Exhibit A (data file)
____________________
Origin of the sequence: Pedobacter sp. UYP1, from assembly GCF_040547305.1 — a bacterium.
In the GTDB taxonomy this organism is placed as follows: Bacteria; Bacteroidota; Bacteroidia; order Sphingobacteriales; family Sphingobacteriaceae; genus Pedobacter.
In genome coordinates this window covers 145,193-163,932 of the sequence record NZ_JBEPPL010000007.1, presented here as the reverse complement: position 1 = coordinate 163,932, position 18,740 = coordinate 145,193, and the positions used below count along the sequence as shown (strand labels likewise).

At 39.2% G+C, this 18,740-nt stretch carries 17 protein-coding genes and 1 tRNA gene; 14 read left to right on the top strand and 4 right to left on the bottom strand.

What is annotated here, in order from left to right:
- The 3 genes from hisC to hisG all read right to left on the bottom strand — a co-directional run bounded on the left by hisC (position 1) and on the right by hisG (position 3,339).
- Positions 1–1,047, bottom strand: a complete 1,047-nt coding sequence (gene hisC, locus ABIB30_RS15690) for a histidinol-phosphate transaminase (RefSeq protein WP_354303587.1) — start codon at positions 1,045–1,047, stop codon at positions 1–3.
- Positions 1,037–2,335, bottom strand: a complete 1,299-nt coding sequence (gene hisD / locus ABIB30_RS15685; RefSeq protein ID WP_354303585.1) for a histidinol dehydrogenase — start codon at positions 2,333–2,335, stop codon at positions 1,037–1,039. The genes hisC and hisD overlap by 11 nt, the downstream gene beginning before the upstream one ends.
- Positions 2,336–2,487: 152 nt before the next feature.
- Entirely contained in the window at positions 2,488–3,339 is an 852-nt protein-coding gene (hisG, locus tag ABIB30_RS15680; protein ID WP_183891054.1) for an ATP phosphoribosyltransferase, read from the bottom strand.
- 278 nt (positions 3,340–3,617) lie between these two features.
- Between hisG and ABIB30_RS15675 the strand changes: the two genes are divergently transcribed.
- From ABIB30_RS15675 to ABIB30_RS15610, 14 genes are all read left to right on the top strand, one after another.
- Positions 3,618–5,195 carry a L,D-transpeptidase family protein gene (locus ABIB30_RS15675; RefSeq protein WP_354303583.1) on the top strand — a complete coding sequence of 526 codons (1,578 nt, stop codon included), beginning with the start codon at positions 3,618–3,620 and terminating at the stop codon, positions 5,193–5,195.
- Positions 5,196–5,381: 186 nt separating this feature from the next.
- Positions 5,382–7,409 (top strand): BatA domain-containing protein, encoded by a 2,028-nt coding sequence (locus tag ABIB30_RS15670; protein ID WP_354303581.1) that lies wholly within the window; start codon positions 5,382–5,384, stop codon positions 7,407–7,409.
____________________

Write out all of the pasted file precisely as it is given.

Origin of the sequence: Pedobacter sp. UYP1, from assembly GCF_040547305.1 — a bacterium.
In the GTDB taxonomy this organism is placed as follows: Bacteria; Bacteroidota; Bacteroidia; order Sphingobacteriales; family Sphingobacteriaceae; genus Pedobacter.
In genome coordinates this window covers 145,193-163,932 of the sequence record NZ_JBEPPL010000007.1, presented here as the reverse complement: position 1 = coordinate 163,932, position 18,740 = coordinate 145,193, and the positions used below count along the sequence as shown (strand labels likewise).

At 39.2% G+C, this 18,740-nt stretch carries 17 protein-coding genes and 1 tRNA gene; 14 read left to right on the top strand and 4 right to left on the bottom strand.

What is annotated here, in order from left to right:
- The 3 genes from hisC to hisG all read right to left on the bottom strand — a co-directional run bounded on the left by hisC (position 1) and on the right by hisG (position 3,339).
- Positions 1–1,047, bottom strand: a complete 1,047-nt coding sequence (gene hisC, locus ABIB30_RS15690) for a histidinol-phosphate transaminase (RefSeq protein WP_354303587.1) — start codon at positions 1,045–1,047, stop codon at positions 1–3.
- Positions 1,037–2,335, bottom strand: a complete 1,299-nt coding sequence (gene hisD / locus ABIB30_RS15685; RefSeq protein ID WP_354303585.1) for a histidinol dehydrogenase — start codon at positions 2,333–2,335, stop codon at positions 1,037–1,039. The genes hisC and hisD overlap by 11 nt, the downstream gene beginning before the upstream one ends.
- Positions 2,336–2,487: 152 nt before the next feature.
- Entirely contained in the window at positions 2,488–3,339 is an 852-nt protein-coding gene (hisG, locus tag ABIB30_RS15680; protein ID WP_183891054.1) for an ATP phosphoribosyltransferase, read from the bottom strand.
- 278 nt (positions 3,340–3,617) lie between these two features.
- Between hisG and ABIB30_RS15675 the strand changes: the two genes are divergently transcribed.
- From ABIB30_RS15675 to ABIB30_RS15610, 14 genes are all read left to right on the top strand, one after another.
- Positions 3,618–5,195 carry a L,D-transpeptidase family protein gene (locus ABIB30_RS15675; RefSeq protein WP_354303583.1) on the top strand — a complete coding sequence of 526 codons (1,578 nt, stop codon included), beginning with the start codon at positions 3,618–3,620 and terminating at the stop codon, positions 5,193–5,195.
- Positions 5,196–5,381: 186 nt separating this feature from the next.
- Positions 5,382–7,409 (top strand): BatA domain-containing protein, encoded by a 2,028-nt coding sequence (locus tag ABIB30_RS15670; protein ID WP_354303581.1) that lies wholly within the window; start codon positions 5,382–5,384, stop codon positions 7,407–7,409.